His versions of “Basin Street Blues” and “Beale Street Blues” (songs that would remain in his repertoire for the remainder of his career) were definitive. Teagarden, who was greatly admired by Tommy Dorsey, would have been a logical candidate for fame in the swing era but he made a strategic error.

In late 1933, when it looked as if jazz would never catch on commercially, he signed a five-year contract with Paul Whiteman. Although Whiteman’s Orchestra did feature Teagarden now and then (and he had a brief period in 1936 playing with a small group from the band, the Three T’s, with his brother Charlie and Frankie Trumbauer), the contract effectively kept Teagarden from going out on his own and becoming a star.

In 1939, Jack Teagarden was finally “free” and he soon put together a big band that would last until 1946.

However, the arrangements lacked their own musical personality, and by the time it broke up Teagarden was facing bankruptcy.

The trombonist, however, was still a big name (he had fared well in the 1940 Bing Crosby film The Birth of the Blues) and he had many friends.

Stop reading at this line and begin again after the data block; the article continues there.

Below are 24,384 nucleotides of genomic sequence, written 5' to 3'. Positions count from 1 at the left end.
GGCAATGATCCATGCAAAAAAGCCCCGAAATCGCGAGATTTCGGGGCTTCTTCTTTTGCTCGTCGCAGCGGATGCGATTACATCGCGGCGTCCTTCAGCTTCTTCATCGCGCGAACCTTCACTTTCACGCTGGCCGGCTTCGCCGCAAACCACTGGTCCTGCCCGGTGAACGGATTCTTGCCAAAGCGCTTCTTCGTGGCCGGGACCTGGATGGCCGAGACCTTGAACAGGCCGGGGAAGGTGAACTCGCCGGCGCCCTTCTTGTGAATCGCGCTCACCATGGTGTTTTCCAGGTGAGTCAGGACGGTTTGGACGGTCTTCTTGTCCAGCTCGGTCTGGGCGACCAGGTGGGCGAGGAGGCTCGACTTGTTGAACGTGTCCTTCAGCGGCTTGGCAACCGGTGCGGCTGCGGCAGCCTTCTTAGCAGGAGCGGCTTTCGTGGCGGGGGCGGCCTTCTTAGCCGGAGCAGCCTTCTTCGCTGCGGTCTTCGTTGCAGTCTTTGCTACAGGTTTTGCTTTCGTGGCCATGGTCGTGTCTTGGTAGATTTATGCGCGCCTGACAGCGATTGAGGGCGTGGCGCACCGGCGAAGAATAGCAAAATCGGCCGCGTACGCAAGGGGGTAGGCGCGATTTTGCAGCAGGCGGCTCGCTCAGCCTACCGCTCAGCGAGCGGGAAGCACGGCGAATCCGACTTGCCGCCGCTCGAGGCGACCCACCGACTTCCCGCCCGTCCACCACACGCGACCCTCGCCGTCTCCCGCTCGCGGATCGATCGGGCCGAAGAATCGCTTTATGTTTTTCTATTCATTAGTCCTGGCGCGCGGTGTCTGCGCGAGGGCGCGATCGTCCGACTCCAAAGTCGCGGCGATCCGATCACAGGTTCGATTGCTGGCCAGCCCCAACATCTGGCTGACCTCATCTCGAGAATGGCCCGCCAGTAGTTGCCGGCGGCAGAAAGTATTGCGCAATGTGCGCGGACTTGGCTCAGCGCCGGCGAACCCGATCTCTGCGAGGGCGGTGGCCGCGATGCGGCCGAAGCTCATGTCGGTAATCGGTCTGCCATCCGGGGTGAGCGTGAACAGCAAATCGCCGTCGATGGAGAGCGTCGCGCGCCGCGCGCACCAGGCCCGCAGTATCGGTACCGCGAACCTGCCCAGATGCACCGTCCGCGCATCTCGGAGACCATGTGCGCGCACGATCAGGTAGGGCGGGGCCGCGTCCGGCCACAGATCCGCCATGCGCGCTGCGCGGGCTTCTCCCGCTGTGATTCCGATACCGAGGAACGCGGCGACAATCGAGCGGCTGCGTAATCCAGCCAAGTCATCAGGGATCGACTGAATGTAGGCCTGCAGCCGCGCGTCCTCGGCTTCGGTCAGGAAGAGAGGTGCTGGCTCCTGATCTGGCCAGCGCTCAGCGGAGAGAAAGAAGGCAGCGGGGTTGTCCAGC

Crosby helped Teagarden straighten out his financial problems, and from 1947-1951 he was a star sideman with Louis Armstrong’s All-Stars; their collaborations on “Rocking Chair” are classic.

After leaving Armstrong, Teagarden was a leader of a steadily working sextet throughout the remainder of his career, playing Dixieland with such talented musicians as brother Charlie, trumpeters Jimmy McPartlandDon GoldieMax Kaminsky, and (during a 1957 European tour) pianist Earl Hines. Teagarden toured the Far East during 1958-1959, teamed up one last time with Eddie Condon for a television show/recording session in 1961, and had a heartwarming (and fortunately recorded) musical reunion with Charlie, sister/pianist Norma, and his mother at the 1963 Monterey Jazz Festival. He died from a heart attack four months later and has yet to be replaced.

TEAGARDEN